Marquette moves on without Crowder, Johnson-Odom

Marquette moves on without Crowder, Johnson-Odom

MILWAUKEE (AP) Last year was not an easy one for Buzz Williams and Marquette as injuries and other issues cost him depth. The team was forever forging a new identity.

So how did Marquette manage to go 14-4 in the Big East, finishing second, and advance to the Sweet 16 for a third consecutive season with a 27-8 record?

Jae Crowder, the Big East Player of the Year, and Darius Johnson-Odom had more than a little to do with it. And now they are both gone, earning NBA paychecks, leaving Williams to figure out how to replace their combined 35.8 points and 11.8 rebounds per game. Those numbers represent 47.7 and 33 percent of the team's totals, respectively, from a year ago.

It's a challenge that Williams has excelled at during his six previous seasons at Marquette, the last five as head coach.

``Every team is a house,'' Williams said. ``We all live in that house and when the season's over, that house goes on the market and you can't live in it again. They were pretty impressive and you can argue that they were maybe the best (combination) of guys that's been here in a long time but relative to who replaces them and how that plays out, nobody knows that. We're in a different house.''

Williams has a strong foundation for this project, starting with point guard Junior Cadougan, who averaged 6.3 points and 5.4 assists in 28.6 minutes per game. The 6-foot-1 native of Toronto was effective behind Johnson-Odom, but will need to find a way to reduce his team-leading 90 turnovers from a year ago.

``Things happened last year and I'm over that,'' Cadougan said. ``I'm more mature now. I've been playing three years and I'm ready. I have to limit the turnovers, we need every possession.''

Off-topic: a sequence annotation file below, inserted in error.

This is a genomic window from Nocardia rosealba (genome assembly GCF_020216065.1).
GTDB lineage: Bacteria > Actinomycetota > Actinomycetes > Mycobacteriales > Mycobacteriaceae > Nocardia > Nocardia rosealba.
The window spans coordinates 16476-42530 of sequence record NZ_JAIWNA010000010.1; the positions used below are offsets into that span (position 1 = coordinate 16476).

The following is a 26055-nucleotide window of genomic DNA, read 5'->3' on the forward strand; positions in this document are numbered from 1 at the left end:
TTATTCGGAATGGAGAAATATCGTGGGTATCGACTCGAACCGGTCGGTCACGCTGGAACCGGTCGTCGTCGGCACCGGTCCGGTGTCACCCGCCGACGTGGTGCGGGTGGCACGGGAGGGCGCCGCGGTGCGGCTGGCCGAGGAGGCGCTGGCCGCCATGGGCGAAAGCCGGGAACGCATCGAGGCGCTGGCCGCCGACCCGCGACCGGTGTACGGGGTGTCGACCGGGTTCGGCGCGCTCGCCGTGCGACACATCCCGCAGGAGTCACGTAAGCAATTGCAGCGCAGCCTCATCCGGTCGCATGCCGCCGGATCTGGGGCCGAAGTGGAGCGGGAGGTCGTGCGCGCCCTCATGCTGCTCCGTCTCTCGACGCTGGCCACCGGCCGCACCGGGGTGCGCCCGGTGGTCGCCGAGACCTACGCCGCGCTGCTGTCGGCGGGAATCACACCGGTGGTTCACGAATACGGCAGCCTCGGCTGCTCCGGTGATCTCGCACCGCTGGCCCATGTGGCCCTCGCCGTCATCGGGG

There is a lot of potential in the supporting cast, headlined by guard Vander Blue. A highly regarded recruit from Madison, Blue has evolved slowly at Marquette and in 35 games as a sophomore, averaged 8.4 points and 4.5 rebounds. Todd Mayo and Jamil Wilson saw significant playing time last season, combining for 14.9 points per game, and will be counted upon to take an expanded role this year.

In the paint, what was a major liability a year ago could turn into one of the Golden Eagles' biggest strengths. Marquette opens camp with two solid post players in Chris Otule and Davante Gardner.

Otule, a starter last season, played in just eight games due to a torn ACL suffered in the opening minutes of Marquette's 79-77 victory over Washington in early December. Gardner stepped in and was impressive, but was limited after a knee injury in January.

``Davante and Chris are probably two of the better 5's that have ever been on the same roster because they're so different as players,'' Williams said. ``The dynamic of those two guys is pretty good. I'd like to play a season with both of them healthy.''

A wild card could be senior Trent Lockett, who transferred to Marquette after three standout seasons at Arizona State. The Sun Devils' leading scorer a year ago, the 6-foot-5 Lockett averaged 13 points a game and shot at least 50 percent from the field in the last two seasons.

There are pieces in place, but Golden Eagles aren't counting on any one player to jump in and make up for what they lost in Crowder and Johnson-Odom.

``You never know who's going to step up. We had our individual workouts over the summer and you could see that guys have improved their games,'' Cadougan said. ``You can't really point to one person who's going to score points, we just have to play as a team and see what works out.''

Williams will find out quickly how good his new-look team is: The season opener on Nov. 9 is against No. 4 Ohio State and the non-conference schedule includes games against No. 10 Florida and No. 23 Wisconsin.

The Golden Eagles will be without Williams for the Big East opener, Jan. 1 against Connecticut, due to a one-game suspension levied by athletic director Larry Williams for recruiting violations.

``We're playing a much more difficult schedule than we've ever played so I think we'll find out who we are quicker than we've found out in the past,'' Williams said.

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Lamar Jackson becomes first QB to rush at least 70 yards in five straight starts

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Lamar Jackson becomes first QB to rush at least 70 yards in five straight starts